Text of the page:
Experts Weigh in on Academia Sinica Case 前中研院人員遭鼠咬染疫 專家提質疑

Was the former Academia Sinica researcher infected by a lab mouse? Toxi-cologists say it is unlikely unless something extremely unusual happened. It is also very unusual that the woman's boyfriend tested negative, but he could still be in the incubation period.

Toxicologists say it is "highly unusual" that the former Academia Sinica researcher tested positive for the Delta variant after being bitten by a lab mouse infected with the Alpha variant, especially since the researcher was probably very careful at work. Therefore, something "extremely unusual" must have happened along the way. They also say the woman's medical history must be thoroughly examined as she failed to report her symptoms when they developed and went to see a doctor on her own.

Chao Ming-wei, Associate Professor, Chung Yuan Christian Uni.: “COVID-19 is (spread) via droplets, so this is pretty unusual. (In addition, the infected person) went and got medical treatment on her own. She exposed a lot of people.”

One expert says the boyfriend of the woman testing negative could be due to him being vaccinated or still being in the incubation period, and he should be monitored. Epidemiologist Huang Li-min, meanwhile, believes the woman being bitten by lab mice in October, developing a cough in November, and losing her sense of taste and smell in December are unrelated.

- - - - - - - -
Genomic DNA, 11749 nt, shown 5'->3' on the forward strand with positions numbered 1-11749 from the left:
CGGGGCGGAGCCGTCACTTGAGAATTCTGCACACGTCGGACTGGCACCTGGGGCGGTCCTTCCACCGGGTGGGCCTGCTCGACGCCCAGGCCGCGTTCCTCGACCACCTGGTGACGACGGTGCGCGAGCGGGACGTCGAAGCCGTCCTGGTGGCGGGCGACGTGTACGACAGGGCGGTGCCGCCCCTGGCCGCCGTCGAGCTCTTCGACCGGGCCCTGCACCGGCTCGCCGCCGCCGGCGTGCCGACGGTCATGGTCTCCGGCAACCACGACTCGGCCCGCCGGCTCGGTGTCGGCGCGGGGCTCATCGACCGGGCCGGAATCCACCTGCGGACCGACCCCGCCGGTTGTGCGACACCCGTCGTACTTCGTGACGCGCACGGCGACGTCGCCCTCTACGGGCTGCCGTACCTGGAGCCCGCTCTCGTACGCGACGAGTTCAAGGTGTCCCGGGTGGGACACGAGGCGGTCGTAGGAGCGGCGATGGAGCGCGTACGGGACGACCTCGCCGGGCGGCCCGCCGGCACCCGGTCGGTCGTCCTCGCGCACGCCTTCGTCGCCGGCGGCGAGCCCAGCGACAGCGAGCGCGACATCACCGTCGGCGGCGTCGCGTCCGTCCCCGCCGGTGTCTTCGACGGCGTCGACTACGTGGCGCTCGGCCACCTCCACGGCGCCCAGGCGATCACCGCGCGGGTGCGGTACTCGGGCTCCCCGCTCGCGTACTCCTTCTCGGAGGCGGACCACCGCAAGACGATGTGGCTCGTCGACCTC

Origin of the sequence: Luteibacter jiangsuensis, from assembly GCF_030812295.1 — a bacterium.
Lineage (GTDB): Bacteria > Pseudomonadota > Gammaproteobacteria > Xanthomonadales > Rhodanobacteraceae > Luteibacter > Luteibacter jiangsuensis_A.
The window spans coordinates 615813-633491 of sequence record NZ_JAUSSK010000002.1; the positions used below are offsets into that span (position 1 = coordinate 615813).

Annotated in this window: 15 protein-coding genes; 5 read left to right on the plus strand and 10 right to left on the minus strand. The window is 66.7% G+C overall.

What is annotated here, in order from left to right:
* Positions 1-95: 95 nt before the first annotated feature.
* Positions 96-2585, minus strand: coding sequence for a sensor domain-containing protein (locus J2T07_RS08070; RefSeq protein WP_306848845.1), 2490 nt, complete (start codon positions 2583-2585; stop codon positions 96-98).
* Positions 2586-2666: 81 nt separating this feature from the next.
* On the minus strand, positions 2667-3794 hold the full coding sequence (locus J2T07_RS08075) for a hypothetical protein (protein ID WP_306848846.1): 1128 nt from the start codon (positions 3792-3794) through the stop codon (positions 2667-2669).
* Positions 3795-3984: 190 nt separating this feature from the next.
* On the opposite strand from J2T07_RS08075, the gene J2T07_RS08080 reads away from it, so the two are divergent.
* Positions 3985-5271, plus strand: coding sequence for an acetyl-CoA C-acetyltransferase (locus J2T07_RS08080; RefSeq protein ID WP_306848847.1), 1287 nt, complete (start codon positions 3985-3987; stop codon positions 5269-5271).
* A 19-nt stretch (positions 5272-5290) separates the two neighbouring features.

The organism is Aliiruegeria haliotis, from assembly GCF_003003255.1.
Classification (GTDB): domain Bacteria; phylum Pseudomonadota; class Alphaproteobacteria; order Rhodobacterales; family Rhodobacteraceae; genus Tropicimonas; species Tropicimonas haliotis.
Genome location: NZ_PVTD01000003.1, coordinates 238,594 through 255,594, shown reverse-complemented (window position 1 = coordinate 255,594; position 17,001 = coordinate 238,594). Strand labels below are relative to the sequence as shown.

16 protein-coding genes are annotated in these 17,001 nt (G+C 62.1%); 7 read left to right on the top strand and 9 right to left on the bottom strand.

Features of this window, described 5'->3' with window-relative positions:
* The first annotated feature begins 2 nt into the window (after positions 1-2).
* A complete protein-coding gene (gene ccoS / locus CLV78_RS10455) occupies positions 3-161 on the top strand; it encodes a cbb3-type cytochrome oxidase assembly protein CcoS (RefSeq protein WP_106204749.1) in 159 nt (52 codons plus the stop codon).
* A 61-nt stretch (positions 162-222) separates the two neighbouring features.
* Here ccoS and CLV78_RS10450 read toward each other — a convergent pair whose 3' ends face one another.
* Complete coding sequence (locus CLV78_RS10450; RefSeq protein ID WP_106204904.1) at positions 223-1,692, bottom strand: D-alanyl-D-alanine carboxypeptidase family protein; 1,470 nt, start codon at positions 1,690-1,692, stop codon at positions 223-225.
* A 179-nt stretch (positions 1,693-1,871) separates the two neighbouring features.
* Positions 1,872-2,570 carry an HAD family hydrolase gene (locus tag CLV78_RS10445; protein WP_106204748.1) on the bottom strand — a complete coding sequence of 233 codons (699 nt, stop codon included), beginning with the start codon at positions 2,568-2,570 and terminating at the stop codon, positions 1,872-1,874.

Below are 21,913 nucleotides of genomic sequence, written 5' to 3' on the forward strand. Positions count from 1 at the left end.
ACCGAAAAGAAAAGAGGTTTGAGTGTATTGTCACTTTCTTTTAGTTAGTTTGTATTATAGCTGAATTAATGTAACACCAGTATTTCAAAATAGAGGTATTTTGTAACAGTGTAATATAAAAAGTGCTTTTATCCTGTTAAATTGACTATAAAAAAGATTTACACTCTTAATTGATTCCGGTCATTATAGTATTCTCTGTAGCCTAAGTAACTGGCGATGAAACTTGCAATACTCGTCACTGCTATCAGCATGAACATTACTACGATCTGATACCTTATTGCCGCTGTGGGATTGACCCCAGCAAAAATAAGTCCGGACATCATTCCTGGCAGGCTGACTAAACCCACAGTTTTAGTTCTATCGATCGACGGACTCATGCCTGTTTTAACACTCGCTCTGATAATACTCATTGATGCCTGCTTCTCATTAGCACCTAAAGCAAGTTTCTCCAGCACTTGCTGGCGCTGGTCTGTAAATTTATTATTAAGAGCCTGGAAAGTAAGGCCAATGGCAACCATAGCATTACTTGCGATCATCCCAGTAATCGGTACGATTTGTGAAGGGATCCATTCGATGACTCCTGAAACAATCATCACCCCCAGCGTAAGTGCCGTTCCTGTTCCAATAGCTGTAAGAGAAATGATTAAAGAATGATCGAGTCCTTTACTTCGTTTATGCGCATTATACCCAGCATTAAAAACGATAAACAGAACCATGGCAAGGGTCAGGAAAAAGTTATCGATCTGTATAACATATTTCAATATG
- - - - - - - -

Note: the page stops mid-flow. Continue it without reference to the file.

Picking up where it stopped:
Huang Li-min, Epidemiologist: “You need to see if she was working with the Delta variant at the Academia Sinica. Genome sequencing will tell you if she did, especially since she was just infected. If she was infected in her community, the genome sequencing would be different.”

Zen Lin, Chair, Taiwan Primary Care Association: “If there are no new cases for several weeks, the chances of new cases after those weeks are very low. If cases continue appearing, Taiwan should be prepared for the next wave of community-level infection like we saw in May and June.”

Doctors say the next two to four weeks will be key given that the woman's source of infection is unknown. They also say anyone living or working in the same area as the woman, that develops symptoms, should get a PCR test.